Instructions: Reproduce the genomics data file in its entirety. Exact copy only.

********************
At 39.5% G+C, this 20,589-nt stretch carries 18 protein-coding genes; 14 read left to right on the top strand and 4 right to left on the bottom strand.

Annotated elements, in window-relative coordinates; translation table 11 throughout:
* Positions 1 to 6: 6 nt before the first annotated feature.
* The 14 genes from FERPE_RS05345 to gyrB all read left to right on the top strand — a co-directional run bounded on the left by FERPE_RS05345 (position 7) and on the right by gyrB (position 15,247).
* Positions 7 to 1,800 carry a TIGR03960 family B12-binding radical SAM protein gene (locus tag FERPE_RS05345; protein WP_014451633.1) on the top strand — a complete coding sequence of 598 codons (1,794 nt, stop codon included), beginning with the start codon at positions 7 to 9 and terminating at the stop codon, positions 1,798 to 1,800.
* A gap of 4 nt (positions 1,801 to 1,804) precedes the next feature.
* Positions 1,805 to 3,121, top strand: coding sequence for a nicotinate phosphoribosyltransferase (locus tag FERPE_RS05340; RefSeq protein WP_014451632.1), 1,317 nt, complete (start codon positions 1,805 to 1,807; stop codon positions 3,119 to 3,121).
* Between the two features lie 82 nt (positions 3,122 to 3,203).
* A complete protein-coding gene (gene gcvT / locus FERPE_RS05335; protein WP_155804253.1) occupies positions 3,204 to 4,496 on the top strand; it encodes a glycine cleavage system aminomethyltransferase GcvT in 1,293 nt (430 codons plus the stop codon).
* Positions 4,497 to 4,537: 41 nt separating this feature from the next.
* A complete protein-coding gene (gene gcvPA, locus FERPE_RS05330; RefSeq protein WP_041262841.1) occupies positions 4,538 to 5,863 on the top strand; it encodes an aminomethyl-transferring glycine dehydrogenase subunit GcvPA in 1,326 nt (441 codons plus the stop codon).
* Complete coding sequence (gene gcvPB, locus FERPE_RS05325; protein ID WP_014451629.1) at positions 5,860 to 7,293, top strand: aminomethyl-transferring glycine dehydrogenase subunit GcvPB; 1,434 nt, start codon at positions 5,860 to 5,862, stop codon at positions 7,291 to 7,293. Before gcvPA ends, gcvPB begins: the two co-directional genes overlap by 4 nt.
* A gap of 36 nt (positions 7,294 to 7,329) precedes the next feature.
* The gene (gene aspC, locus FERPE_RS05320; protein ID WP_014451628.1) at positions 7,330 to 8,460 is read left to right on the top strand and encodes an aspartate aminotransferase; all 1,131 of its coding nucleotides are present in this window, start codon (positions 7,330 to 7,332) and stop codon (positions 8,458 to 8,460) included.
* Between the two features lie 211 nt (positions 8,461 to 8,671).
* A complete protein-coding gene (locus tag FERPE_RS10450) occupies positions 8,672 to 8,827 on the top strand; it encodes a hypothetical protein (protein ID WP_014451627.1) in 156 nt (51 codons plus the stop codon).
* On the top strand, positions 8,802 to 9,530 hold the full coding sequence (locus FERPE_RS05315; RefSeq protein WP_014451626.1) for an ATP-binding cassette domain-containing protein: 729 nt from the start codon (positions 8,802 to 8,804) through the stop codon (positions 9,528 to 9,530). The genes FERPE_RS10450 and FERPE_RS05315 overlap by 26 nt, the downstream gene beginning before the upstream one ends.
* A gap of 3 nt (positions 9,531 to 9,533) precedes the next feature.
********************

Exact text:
At 39.5% G+C, this 20,589-nt stretch carries 18 protein-coding genes; 14 read left to right on the top strand and 4 right to left on the bottom strand.

Annotated elements, in window-relative coordinates; translation table 11 throughout:
* Positions 1 to 6: 6 nt before the first annotated feature.
* The 14 genes from FERPE_RS05345 to gyrB all read left to right on the top strand — a co-directional run bounded on the left by FERPE_RS05345 (position 7) and on the right by gyrB (position 15,247).
* Positions 7 to 1,800 carry a TIGR03960 family B12-binding radical SAM protein gene (locus tag FERPE_RS05345; protein WP_014451633.1) on the top strand — a complete coding sequence of 598 codons (1,794 nt, stop codon included), beginning with the start codon at positions 7 to 9 and terminating at the stop codon, positions 1,798 to 1,800.
* A gap of 4 nt (positions 1,801 to 1,804) precedes the next feature.
* Positions 1,805 to 3,121, top strand: coding sequence for a nicotinate phosphoribosyltransferase (locus tag FERPE_RS05340; RefSeq protein WP_014451632.1), 1,317 nt, complete (start codon positions 1,805 to 1,807; stop codon positions 3,119 to 3,121).
* Between the two features lie 82 nt (positions 3,122 to 3,203).
* A complete protein-coding gene (gene gcvT / locus FERPE_RS05335; protein WP_155804253.1) occupies positions 3,204 to 4,496 on the top strand; it encodes a glycine cleavage system aminomethyltransferase GcvT in 1,293 nt (430 codons plus the stop codon).
* Positions 4,497 to 4,537: 41 nt separating this feature from the next.
* A complete protein-coding gene (gene gcvPA, locus FERPE_RS05330; RefSeq protein WP_041262841.1) occupies positions 4,538 to 5,863 on the top strand; it encodes an aminomethyl-transferring glycine dehydrogenase subunit GcvPA in 1,326 nt (441 codons plus the stop codon).
* Complete coding sequence (gene gcvPB, locus FERPE_RS05325; protein ID WP_014451629.1) at positions 5,860 to 7,293, top strand: aminomethyl-transferring glycine dehydrogenase subunit GcvPB; 1,434 nt, start codon at positions 5,860 to 5,862, stop codon at positions 7,291 to 7,293. Before gcvPA ends, gcvPB begins: the two co-directional genes overlap by 4 nt.
* A gap of 36 nt (positions 7,294 to 7,329) precedes the next feature.
* The gene (gene aspC, locus FERPE_RS05320; protein ID WP_014451628.1) at positions 7,330 to 8,460 is read left to right on the top strand and encodes an aspartate aminotransferase; all 1,131 of its coding nucleotides are present in this window, start codon (positions 7,330 to 7,332) and stop codon (positions 8,458 to 8,460) included.
* Between the two features lie 211 nt (positions 8,461 to 8,671).
* A complete protein-coding gene (locus tag FERPE_RS10450) occupies positions 8,672 to 8,827 on the top strand; it encodes a hypothetical protein (protein ID WP_014451627.1) in 156 nt (51 codons plus the stop codon).
* On the top strand, positions 8,802 to 9,530 hold the full coding sequence (locus FERPE_RS05315; RefSeq protein WP_014451626.1) for an ATP-binding cassette domain-containing protein: 729 nt from the start codon (positions 8,802 to 8,804) through the stop codon (positions 9,528 to 9,530). The genes FERPE_RS10450 and FERPE_RS05315 overlap by 26 nt, the downstream gene beginning before the upstream one ends.
* A gap of 3 nt (positions 9,531 to 9,533) precedes the next feature.